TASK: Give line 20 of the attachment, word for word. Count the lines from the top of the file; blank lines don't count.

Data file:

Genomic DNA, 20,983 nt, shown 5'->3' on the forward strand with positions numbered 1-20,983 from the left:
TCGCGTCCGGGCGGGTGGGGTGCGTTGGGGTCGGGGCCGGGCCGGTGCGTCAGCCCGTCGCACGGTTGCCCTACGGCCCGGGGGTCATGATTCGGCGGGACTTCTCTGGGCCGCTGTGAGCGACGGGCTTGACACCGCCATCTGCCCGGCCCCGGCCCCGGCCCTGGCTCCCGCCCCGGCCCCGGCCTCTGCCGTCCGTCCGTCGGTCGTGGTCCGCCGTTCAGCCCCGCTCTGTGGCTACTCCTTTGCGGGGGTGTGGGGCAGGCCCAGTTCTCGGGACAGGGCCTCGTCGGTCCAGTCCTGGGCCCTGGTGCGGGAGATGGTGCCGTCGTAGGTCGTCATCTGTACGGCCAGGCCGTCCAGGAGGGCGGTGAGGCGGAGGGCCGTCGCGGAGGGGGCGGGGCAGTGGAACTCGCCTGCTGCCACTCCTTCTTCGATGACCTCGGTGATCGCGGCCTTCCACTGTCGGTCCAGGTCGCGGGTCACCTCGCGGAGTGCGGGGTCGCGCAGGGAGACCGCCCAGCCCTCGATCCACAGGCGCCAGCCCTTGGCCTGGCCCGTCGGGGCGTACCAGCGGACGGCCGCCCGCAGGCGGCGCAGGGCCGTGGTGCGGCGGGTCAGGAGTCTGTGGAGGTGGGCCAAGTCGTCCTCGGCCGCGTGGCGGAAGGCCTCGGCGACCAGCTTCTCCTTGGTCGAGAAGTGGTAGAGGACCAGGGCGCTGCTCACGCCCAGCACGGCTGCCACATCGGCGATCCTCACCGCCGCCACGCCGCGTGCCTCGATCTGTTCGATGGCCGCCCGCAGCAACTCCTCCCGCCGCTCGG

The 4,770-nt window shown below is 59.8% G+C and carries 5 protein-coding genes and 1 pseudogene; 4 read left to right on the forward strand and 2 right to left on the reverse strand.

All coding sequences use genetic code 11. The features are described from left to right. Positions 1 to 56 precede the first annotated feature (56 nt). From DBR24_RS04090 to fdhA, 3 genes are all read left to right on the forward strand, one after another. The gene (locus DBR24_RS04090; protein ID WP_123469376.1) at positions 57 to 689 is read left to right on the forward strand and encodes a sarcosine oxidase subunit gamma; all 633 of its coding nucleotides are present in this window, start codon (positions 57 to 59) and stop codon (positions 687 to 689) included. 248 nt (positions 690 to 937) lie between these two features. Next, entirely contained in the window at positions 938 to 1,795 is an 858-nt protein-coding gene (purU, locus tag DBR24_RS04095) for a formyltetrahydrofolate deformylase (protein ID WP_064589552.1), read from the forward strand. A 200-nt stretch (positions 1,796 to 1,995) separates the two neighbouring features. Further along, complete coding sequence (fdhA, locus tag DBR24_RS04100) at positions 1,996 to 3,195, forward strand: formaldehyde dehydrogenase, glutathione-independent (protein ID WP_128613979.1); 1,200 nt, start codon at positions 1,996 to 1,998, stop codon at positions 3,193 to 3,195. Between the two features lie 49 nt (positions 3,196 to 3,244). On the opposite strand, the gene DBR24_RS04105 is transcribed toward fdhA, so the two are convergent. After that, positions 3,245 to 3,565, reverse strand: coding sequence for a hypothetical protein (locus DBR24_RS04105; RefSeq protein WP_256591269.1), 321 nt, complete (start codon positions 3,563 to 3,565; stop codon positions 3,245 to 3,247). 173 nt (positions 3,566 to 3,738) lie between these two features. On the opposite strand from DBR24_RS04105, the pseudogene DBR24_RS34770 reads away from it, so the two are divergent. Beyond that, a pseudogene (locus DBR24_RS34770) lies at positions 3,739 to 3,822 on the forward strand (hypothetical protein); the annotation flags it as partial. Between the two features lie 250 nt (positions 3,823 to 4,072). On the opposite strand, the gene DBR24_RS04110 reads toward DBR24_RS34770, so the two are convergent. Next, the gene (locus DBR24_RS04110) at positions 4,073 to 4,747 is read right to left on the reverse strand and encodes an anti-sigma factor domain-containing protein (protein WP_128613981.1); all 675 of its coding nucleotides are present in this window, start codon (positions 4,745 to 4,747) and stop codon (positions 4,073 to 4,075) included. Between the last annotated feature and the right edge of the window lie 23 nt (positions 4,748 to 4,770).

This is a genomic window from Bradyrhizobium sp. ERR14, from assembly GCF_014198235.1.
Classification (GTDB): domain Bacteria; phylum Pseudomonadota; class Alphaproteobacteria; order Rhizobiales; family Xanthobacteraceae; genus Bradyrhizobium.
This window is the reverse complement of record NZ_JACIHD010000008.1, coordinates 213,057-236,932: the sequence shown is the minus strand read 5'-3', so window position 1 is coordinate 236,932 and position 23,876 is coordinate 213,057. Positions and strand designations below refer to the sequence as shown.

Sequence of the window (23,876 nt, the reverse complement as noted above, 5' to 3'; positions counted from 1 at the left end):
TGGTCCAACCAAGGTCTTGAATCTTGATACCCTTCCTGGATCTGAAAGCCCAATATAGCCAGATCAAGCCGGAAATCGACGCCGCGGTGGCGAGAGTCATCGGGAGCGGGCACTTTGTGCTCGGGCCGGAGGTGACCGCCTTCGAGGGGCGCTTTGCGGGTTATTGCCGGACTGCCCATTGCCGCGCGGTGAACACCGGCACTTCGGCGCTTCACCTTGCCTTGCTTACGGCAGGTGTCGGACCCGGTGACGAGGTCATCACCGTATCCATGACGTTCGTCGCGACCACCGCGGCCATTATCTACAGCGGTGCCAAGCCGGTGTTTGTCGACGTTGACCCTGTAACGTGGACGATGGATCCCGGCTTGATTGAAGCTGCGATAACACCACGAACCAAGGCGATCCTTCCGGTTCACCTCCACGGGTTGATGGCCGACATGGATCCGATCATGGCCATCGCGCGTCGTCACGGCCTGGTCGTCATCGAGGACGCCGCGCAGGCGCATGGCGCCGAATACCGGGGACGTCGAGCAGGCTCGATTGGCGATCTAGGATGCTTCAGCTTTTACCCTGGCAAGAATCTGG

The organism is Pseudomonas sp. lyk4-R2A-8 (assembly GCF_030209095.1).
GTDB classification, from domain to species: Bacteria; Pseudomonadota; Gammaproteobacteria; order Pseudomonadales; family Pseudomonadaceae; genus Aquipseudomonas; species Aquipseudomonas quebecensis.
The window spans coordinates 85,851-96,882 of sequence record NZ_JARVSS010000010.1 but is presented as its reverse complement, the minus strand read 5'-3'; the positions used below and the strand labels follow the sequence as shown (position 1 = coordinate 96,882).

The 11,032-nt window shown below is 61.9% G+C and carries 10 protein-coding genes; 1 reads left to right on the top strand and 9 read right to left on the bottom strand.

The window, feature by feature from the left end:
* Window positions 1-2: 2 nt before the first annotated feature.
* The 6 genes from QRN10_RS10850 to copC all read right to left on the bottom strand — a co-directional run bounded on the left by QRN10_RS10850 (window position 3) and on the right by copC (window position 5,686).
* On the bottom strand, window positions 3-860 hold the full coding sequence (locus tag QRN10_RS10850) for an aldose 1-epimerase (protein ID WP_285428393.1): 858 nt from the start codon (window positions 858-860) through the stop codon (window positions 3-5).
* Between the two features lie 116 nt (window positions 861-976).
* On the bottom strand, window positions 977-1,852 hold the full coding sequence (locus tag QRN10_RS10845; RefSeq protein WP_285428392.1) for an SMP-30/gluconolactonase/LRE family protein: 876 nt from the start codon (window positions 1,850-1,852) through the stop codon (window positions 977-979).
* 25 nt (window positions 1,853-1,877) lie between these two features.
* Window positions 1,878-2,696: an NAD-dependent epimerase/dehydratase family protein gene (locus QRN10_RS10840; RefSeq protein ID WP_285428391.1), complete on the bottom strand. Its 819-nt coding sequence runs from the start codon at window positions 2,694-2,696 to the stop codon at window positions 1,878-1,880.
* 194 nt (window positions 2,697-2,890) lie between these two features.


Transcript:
* 25 nt (window positions 1,853-1,877) lie between these two features.